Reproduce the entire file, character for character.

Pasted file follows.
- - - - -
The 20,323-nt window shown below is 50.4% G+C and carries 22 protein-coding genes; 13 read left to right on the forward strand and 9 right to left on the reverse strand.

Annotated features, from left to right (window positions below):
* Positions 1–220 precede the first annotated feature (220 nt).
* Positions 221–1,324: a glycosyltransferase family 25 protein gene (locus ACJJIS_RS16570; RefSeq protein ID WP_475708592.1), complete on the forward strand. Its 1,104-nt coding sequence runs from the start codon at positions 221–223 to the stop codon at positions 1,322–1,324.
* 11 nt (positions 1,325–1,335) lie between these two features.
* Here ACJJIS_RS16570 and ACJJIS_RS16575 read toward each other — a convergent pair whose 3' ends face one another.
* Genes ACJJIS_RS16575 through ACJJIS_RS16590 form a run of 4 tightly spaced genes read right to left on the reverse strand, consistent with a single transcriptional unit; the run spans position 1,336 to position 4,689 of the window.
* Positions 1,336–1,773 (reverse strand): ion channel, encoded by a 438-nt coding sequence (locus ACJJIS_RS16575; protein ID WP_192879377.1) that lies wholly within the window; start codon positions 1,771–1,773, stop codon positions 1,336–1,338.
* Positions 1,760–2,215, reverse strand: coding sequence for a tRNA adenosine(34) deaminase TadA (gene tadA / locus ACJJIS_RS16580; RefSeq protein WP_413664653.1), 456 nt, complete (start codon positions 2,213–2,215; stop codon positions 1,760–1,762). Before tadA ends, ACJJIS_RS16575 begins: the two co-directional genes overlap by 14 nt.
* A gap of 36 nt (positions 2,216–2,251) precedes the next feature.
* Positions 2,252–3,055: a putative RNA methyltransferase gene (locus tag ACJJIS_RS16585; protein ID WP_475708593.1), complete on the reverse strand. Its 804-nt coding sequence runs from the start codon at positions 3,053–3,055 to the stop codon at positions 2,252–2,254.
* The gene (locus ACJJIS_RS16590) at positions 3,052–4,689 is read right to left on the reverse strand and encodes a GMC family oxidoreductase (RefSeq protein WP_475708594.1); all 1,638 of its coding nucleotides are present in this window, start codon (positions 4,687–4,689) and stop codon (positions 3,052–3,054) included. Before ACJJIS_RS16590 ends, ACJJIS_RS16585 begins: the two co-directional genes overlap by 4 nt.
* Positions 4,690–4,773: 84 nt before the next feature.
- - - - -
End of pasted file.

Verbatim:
The 20,323-nt window shown below is 50.4% G+C and carries 22 protein-coding genes; 13 read left to right on the forward strand and 9 right to left on the reverse strand.

Annotated features, from left to right (window positions below):
* Positions 1–220 precede the first annotated feature (220 nt).
* Positions 221–1,324: a glycosyltransferase family 25 protein gene (locus ACJJIS_RS16570; RefSeq protein ID WP_475708592.1), complete on the forward strand. Its 1,104-nt coding sequence runs from the start codon at positions 221–223 to the stop codon at positions 1,322–1,324.
* 11 nt (positions 1,325–1,335) lie between these two features.
* Here ACJJIS_RS16570 and ACJJIS_RS16575 read toward each other — a convergent pair whose 3' ends face one another.
* Genes ACJJIS_RS16575 through ACJJIS_RS16590 form a run of 4 tightly spaced genes read right to left on the reverse strand, consistent with a single transcriptional unit; the run spans position 1,336 to position 4,689 of the window.
* Positions 1,336–1,773 (reverse strand): ion channel, encoded by a 438-nt coding sequence (locus ACJJIS_RS16575; protein ID WP_192879377.1) that lies wholly within the window; start codon positions 1,771–1,773, stop codon positions 1,336–1,338.
* Positions 1,760–2,215, reverse strand: coding sequence for a tRNA adenosine(34) deaminase TadA (gene tadA / locus ACJJIS_RS16580; RefSeq protein WP_413664653.1), 456 nt, complete (start codon positions 2,213–2,215; stop codon positions 1,760–1,762). Before tadA ends, ACJJIS_RS16575 begins: the two co-directional genes overlap by 14 nt.
* A gap of 36 nt (positions 2,216–2,251) precedes the next feature.
* Positions 2,252–3,055: a putative RNA methyltransferase gene (locus tag ACJJIS_RS16585; protein ID WP_475708593.1), complete on the reverse strand. Its 804-nt coding sequence runs from the start codon at positions 3,053–3,055 to the stop codon at positions 2,252–2,254.
* The gene (locus ACJJIS_RS16590) at positions 3,052–4,689 is read right to left on the reverse strand and encodes a GMC family oxidoreductase (RefSeq protein WP_475708594.1); all 1,638 of its coding nucleotides are present in this window, start codon (positions 4,687–4,689) and stop codon (positions 3,052–3,054) included. Before ACJJIS_RS16590 ends, ACJJIS_RS16585 begins: the two co-directional genes overlap by 4 nt.
* Positions 4,690–4,773: 84 nt before the next feature.